Sue's comments did feature a modicum of subtlety, however, when you consider the community of McKinley High as an extension of Sue, who as a former high-profile employee was certainly in a position to represent the rest of the population on some level. Knowing Glee's penchant for dropping storylines entirely throughout any given season, the real fallout of the incident at McKinley is entirely up in the air, but the thing is, by taking the fall for Becky, Sue is, if we're being brutally honest here, contributing to the problem that led to Becky feeling like she needed to bring a gun to school in the first place.
No one could have foreseen that, out of every character we've ever met on this show, it was Becky who would bring a gun to school, and by taking the blame for that gun going off, Sue ensured that for the time being, at least, no one might ever know. Becky's life gets to go on, but it's important to remember that Becky was terribly unhappy with where her life was going, and frightened by the idea of watching her friends graduate and go away... and now her favorite teacher/coach will be gone as well... and it's kind of Becky's fault. Sue highlighted America's crappy mental health care and inattentive parents and adults letting unstable kids get worse and worse, but covering up Becky's most telling action and cryptically asking Beiste and Schue to "look after Becky" isn't much better than the passive-aggressive care Sue railed against... which was probably the whole point.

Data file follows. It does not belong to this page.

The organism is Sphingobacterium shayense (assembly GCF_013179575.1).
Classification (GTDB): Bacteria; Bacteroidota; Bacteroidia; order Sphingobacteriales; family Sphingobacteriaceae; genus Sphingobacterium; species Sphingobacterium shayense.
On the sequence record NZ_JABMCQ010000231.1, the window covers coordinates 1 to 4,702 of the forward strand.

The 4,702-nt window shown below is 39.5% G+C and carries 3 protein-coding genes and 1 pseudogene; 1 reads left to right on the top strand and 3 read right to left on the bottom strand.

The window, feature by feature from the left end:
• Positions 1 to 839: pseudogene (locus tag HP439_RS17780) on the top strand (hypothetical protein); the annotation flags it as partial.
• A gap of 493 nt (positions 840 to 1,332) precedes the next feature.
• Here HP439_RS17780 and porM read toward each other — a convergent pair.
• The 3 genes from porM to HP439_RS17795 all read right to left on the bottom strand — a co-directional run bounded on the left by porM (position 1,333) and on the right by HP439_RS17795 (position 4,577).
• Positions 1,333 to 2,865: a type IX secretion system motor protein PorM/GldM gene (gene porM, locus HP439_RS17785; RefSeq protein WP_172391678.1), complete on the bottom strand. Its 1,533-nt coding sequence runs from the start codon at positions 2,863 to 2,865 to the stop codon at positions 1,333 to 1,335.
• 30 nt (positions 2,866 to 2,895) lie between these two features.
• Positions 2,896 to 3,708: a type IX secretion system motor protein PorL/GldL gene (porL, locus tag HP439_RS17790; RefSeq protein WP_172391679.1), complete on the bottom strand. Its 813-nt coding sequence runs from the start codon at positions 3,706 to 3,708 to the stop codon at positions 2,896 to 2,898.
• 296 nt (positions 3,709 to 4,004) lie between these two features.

So, despite Glee's insistence on punching us in the face with its message, "Shooting Star" is an episode the series can be proud of. The directing and acting were all around excellent, both during the lockdown scenes and in the aftermath. The images of Brittany hiding in the ladies' room and Marley's mom watching her cell phone continue to ring just out of reach honestly made my heart hurt the way Glee's manufactured emotion generally doesn't. I can't emphasize enough how much the decision to downplay the musical aspect of the series was a good call. Absolutely, musicals can and have tackled some seriously dark stuff (ahem, Miss Saigon) but it takes an incredible amount of care to do it right, and I'm fairly certain that harmonizing our way through a set list full of pop standards wouldn't have worked in this case.
Omg and don't even get me started on the goodbye videos. Go find my broken heart, Glee. Find it and fix it and put it back where you found it!
What did you think of "Shooting Star?"
– Glee playlist of awesome: It was a light night as far as the singing and dancing goes, but all three performances were strong and "More Than Words" for Lord Tubbington was just too precious for this world.
– So Ryder was definitely catfished and the culprit appears to be someone in New Directions. Who do you think it is?
– Lol at New Directions' upcoming competitive rivals: Hoosier Daddies from Indianapolis and Our Ladies of Perpetual Loneliness from Battle Creek, Michigan.
– How do you feel about Kitty finally telling Marley about taking her costumes in? (Good effort, Glee, but I still hate her guts.)
– Sue's coming back, right? I mean, I know Jane Lynch is doing Broadway stuff, but that's a limited engagement.
– After spending most of the episode playing second fiddle to Lord Tubbington, Sam embraced his girlfriend's kooky ways (more than he already does, anyway) and embraced the opportunity for the fake newlyweds to start a fake family with the addition of Lady Tubbington.